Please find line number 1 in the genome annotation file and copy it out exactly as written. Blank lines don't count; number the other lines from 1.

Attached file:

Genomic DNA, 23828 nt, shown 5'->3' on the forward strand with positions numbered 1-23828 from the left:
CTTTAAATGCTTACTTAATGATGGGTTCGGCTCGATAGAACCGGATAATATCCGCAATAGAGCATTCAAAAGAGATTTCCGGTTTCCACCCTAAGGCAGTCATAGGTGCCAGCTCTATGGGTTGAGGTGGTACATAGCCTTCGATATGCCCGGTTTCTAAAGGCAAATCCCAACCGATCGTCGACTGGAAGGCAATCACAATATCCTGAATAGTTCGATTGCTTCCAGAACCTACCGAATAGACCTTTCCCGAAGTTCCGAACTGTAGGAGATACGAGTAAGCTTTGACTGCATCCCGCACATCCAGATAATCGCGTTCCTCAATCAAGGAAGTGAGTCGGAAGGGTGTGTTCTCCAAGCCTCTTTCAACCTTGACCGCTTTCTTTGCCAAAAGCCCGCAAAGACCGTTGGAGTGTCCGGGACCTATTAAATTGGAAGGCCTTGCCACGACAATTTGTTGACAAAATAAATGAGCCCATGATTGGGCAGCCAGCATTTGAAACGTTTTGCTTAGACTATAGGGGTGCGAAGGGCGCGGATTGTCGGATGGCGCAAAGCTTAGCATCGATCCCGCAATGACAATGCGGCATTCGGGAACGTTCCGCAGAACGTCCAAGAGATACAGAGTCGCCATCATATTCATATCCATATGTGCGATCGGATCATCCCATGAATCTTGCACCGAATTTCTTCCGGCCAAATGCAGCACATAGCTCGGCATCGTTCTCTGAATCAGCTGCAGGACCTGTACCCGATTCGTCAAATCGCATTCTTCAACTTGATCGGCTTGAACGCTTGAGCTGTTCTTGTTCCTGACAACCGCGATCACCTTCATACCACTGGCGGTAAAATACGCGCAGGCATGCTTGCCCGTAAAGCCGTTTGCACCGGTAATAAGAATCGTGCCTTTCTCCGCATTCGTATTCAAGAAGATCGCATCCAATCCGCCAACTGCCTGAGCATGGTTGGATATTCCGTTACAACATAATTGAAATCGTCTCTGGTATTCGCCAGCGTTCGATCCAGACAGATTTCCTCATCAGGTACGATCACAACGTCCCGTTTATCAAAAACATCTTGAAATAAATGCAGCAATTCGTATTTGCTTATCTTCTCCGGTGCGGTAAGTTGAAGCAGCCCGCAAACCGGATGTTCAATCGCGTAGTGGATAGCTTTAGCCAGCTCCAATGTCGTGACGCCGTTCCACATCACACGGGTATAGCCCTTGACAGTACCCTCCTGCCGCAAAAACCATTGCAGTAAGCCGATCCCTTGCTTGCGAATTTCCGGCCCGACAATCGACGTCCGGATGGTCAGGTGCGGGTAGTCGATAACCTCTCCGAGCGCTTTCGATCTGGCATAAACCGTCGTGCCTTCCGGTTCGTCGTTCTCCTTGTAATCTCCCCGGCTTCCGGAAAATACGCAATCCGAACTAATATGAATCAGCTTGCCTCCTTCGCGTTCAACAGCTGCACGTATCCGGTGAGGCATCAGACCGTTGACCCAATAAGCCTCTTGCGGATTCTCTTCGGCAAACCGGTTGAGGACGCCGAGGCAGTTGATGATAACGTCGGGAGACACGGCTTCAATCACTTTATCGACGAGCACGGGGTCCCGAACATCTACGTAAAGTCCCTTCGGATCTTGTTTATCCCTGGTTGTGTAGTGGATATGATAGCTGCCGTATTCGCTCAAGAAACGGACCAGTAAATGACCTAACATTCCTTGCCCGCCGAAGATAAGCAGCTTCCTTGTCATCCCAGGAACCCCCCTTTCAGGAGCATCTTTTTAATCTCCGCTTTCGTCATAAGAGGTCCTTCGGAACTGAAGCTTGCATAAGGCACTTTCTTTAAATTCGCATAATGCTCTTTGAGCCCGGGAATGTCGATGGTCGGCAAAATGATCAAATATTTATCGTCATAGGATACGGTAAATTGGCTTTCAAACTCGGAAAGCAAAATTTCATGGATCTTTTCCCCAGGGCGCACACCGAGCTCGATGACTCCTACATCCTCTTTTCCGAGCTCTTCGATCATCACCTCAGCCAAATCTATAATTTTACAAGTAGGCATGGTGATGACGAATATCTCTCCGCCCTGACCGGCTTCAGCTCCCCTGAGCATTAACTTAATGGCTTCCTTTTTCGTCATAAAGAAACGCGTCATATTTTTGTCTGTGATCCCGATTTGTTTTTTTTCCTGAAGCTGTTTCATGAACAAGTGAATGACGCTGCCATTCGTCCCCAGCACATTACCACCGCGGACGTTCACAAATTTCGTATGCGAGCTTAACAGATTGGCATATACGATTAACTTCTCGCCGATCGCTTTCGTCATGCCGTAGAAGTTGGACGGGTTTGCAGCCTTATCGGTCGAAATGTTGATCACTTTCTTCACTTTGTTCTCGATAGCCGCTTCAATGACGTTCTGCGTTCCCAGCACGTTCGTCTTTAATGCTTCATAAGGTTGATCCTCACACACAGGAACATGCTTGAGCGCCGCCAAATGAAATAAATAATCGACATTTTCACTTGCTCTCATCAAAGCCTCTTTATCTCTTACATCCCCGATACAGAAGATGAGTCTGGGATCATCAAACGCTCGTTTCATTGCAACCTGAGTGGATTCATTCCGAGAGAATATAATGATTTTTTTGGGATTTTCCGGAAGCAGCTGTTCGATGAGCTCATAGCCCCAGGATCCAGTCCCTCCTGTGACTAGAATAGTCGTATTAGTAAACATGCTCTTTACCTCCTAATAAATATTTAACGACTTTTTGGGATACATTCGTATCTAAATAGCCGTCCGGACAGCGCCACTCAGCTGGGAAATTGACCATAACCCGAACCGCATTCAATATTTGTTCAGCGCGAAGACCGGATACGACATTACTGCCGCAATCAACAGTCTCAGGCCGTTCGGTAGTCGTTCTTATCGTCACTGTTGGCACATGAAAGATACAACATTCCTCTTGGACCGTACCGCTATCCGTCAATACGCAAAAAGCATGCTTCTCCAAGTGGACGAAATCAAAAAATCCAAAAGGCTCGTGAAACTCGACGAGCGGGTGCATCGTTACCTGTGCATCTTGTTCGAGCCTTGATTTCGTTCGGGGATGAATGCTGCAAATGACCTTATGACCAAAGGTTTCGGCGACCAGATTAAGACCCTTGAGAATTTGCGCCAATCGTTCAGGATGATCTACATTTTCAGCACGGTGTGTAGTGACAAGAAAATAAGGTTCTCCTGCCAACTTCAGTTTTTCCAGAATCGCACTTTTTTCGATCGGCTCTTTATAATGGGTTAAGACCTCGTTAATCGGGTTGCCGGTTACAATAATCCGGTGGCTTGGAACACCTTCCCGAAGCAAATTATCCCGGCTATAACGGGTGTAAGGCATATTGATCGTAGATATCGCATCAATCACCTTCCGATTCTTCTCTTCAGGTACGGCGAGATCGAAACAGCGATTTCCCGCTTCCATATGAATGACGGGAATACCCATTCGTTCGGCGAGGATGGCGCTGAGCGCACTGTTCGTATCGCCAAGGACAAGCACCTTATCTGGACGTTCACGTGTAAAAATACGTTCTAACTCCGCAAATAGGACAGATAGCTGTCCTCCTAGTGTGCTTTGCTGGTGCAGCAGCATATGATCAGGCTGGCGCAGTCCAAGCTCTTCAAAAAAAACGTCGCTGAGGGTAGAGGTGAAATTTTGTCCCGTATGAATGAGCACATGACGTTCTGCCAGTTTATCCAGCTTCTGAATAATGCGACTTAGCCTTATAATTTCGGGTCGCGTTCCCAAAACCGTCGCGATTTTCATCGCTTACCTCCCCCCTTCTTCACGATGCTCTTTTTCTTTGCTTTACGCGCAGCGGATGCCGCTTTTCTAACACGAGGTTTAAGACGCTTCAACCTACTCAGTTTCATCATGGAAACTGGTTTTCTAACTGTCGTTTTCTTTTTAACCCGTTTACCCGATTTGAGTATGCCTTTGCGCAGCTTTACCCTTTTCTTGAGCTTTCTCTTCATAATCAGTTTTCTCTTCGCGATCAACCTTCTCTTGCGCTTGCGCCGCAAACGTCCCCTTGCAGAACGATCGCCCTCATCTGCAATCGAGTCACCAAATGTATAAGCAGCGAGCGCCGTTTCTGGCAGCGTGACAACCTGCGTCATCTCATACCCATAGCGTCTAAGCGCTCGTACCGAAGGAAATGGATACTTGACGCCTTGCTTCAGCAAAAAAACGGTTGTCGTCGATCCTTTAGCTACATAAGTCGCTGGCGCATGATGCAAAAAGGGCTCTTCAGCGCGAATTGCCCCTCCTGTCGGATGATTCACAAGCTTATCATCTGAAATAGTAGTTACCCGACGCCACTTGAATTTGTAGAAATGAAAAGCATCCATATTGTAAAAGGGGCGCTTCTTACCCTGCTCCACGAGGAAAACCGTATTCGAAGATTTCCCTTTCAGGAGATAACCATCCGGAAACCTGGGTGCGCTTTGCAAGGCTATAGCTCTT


Genomic DNA, 23828 nt, shown 5'->3' on the forward strand with positions numbered 1-23828 from the left: